Per-user spending is higher with streaming services than for music downloads. A good customer spends $25 to $35 a year on music purchases, but a subscriber spends $9 or more a month - or more than $100 a year, according to one source.

Labels earn royalties of a fraction of a cent for every stream, which the source said works out to a higher revenue per user than pure digital sales.

Apple, Beats and record labels Warner Music Group and Sony Music Entertainment declined to comment for this story. A spokeswoman for Universal Music Group did not respond to requests for comment.

THAWING

In buying Beats, Apple would get an up-and-coming music streaming service, a well-connected team of industry executives, and high-margin hardware. But the high price tag would represent a departure for Apple after two decades of acquisitions mainly in the hundreds of millions of dollars.

Some Wall Street analysts have termed Apple's plan purchase of Beats "puzzling." Despite the rapid growth of streaming, it remains a small slice of the overall music market. If the labels do not agree to lower royalties rates, then, like Pandora or Spotify, Apple may struggle to make its streaming profitable. And Beats is several years behind Pandora and Spotify, which have 99 million active users combined.

Still, the fact that the record labels are getting behind Apple marks a thawing in what had been at times an openly adversarial relationship, industry sources said. The "a la carte" model that iTunes introduced in 2001 had slashed revenue for the labels as it no longer required customers to buy whole albums.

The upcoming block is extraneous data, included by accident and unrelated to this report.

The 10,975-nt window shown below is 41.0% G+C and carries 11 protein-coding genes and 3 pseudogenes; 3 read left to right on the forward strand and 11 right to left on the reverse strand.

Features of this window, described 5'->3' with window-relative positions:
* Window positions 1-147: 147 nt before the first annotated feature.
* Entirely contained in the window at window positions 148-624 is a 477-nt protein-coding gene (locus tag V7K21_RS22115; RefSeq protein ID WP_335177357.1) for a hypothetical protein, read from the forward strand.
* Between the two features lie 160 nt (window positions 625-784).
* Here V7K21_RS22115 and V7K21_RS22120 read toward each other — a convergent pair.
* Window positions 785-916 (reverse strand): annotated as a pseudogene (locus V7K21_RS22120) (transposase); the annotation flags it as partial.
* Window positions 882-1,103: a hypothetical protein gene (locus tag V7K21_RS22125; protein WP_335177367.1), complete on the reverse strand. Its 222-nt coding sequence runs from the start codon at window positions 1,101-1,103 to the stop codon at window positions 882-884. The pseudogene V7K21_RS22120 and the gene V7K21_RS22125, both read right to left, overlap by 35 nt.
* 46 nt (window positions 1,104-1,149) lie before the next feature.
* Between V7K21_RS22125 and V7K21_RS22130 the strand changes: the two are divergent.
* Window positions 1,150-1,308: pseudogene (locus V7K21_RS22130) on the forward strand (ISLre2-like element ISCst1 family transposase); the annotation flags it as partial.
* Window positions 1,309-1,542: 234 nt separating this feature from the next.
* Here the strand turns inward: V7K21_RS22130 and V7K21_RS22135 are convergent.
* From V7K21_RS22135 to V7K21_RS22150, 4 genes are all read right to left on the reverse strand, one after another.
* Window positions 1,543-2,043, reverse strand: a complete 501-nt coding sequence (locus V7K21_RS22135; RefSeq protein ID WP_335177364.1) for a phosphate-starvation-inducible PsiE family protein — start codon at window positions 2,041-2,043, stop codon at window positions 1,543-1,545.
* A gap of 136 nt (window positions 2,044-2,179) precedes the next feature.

Now, the music industry believes streaming is the way of the future, though its rise has not been smooth. Industry sources say licensing negotiations with the likes of Spotify and Pandora come up every 12 to 15 months and can be difficult.

It is unclear what terms an Apple-owned Beats might command. Apple does have a big bargaining chip in iTunes, which has 800 million members.

"ITunes is the number one for digital downloads," said Daniel Weisman, a manager at Roc Nation who represents bands. "If iTunes can flip the switch on their user base to become streaming subscribers, that will be a huge win for everyone."

A source at a music publisher said the labels like Beats because it was "created from within the music industry." Getting Iovine on board will give Apple huge leverage across the negotiating table as streaming develops. He will likely leave Interscope records and join Apple, according to two sources.